The facility will employ around 100 workers when it opens in 2022, with starting wages at a minimum of $38.50 per hour.

“This is going to be transformational as it relates to our economic developments here in the future,” DeKalb Mayor Jerry Smith said. “We would hope that because this is a high-tech installation, that future high-tech companies take a serious look at DeKalb, Illinois.”

He ticked off the reasons why the city was attractive to the social media giant and could land more projects in the future.

The $800 million facilities are slated to open in 2022, just south of I-88 along Peace Road.

Over its first 20 years, officials estimate $62 million in property tax revenue for local DeKalb taxing bodies.

State Rep. Jeff Keicher, R-Sycamore, who represents the DeKalb area, said pro-business reforms included in last year’s capital bill were key to landing the project.

“The Democrats and the governor could have done anything they wanted to the state of Illinois,” Keicher said. “The fact that we held out and that we gained these concessions didn’t offer the opportunity to wipe away all of the bad things the Democrats were doing, but it allowed us to grow our way out.”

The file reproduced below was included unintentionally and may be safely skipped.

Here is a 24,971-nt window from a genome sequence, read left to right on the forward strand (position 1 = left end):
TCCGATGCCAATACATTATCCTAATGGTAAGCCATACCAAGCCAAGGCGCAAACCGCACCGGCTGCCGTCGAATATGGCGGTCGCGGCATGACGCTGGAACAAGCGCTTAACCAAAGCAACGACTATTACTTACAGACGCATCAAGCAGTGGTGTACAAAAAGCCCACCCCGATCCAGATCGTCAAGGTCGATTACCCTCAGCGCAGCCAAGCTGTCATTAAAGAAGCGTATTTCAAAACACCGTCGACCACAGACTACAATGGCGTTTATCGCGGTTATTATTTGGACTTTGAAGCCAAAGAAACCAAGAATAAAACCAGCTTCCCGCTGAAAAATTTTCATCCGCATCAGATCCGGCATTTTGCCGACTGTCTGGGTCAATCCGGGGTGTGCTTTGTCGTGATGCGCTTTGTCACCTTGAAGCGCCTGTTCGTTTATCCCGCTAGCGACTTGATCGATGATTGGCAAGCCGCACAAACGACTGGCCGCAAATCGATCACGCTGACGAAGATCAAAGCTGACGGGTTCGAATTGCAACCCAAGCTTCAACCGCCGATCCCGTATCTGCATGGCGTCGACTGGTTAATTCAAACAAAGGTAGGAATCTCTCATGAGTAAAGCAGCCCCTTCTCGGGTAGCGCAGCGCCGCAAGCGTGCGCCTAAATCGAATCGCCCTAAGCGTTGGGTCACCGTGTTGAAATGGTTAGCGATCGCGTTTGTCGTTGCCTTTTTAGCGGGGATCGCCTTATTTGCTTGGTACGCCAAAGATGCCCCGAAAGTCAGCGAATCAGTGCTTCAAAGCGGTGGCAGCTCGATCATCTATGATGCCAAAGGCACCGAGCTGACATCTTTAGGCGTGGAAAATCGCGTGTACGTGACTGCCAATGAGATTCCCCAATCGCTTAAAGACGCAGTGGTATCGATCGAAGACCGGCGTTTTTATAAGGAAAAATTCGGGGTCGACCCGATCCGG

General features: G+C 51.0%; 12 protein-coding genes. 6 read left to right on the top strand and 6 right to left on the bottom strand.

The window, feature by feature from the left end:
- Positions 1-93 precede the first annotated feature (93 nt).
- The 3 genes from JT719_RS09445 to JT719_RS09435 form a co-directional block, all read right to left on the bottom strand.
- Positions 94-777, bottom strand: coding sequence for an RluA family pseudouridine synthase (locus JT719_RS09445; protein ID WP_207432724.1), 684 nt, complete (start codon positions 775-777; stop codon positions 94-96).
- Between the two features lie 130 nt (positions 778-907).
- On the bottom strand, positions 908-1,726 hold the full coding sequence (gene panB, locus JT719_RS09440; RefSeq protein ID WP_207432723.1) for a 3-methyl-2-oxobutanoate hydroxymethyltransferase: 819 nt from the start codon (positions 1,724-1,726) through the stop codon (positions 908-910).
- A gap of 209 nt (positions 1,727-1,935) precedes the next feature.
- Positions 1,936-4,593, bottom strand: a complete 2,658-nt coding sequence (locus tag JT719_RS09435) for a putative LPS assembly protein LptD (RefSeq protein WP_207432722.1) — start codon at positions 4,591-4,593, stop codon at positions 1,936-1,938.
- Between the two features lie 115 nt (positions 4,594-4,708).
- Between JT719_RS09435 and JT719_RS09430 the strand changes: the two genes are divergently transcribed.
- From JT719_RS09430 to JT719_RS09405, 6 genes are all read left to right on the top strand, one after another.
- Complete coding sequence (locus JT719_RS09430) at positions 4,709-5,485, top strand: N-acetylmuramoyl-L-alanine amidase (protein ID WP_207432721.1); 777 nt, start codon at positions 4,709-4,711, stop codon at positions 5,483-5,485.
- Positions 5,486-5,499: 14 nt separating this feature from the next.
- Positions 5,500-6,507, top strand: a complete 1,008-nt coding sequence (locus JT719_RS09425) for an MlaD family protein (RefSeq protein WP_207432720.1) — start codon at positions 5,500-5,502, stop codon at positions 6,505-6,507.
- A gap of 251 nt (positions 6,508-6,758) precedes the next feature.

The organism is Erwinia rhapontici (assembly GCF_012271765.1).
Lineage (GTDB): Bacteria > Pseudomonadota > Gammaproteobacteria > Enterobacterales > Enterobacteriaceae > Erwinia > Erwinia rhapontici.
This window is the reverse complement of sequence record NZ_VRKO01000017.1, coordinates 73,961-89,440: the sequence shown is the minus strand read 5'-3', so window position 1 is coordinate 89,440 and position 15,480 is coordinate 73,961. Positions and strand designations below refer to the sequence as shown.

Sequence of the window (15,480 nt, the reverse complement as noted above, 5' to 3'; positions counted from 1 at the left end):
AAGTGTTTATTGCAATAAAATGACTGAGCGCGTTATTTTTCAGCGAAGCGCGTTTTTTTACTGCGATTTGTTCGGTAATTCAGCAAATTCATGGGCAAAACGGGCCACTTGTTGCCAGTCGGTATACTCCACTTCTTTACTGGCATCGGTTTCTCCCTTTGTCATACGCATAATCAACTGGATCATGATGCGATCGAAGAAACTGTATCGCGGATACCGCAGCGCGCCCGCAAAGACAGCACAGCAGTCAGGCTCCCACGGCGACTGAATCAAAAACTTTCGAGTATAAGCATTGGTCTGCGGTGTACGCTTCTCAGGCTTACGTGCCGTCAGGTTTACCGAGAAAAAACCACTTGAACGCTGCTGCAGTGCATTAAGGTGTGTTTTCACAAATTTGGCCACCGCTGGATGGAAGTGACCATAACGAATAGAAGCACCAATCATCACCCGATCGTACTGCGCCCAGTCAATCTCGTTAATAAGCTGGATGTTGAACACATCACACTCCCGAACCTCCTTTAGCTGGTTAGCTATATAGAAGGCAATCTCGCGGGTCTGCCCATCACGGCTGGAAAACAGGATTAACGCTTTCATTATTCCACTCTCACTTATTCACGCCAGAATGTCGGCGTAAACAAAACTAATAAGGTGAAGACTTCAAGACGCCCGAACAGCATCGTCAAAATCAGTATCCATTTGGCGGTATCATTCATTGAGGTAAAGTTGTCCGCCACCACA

Keicher voted in favor of the capital bill despite the tax and fee hikes that were included to raise revenue in the package. He said he views the announcement as vindication for the hard work needed to improve the final bill.

“I can’t understate, as a freshman legislator, the thought process that I had to go through, knowing that there would be voters who weren’t happy with the entire Democrat package,” Keicher said. “But seeing the opportunity for what a data center like this can do for the future of DeKalb is exactly the type of leadership that Illinois needs. It needs leadership that believes local communities can grow and prosper, and that we have a bright future in Illinois if we continue to think that way.”

Construction on the 907,000 square-foot facilities is expected to support more than 1,200 workers. It will be Facebook’s first data center located in Illinois.

“This is going to change the face of DeKalb, not only from an outward perspective but how we look at ourselves,” Smith said. “You know, I said this announcement was going to knock the socks off the folks of the city of DeKalb and it certainly did.” (Square Center).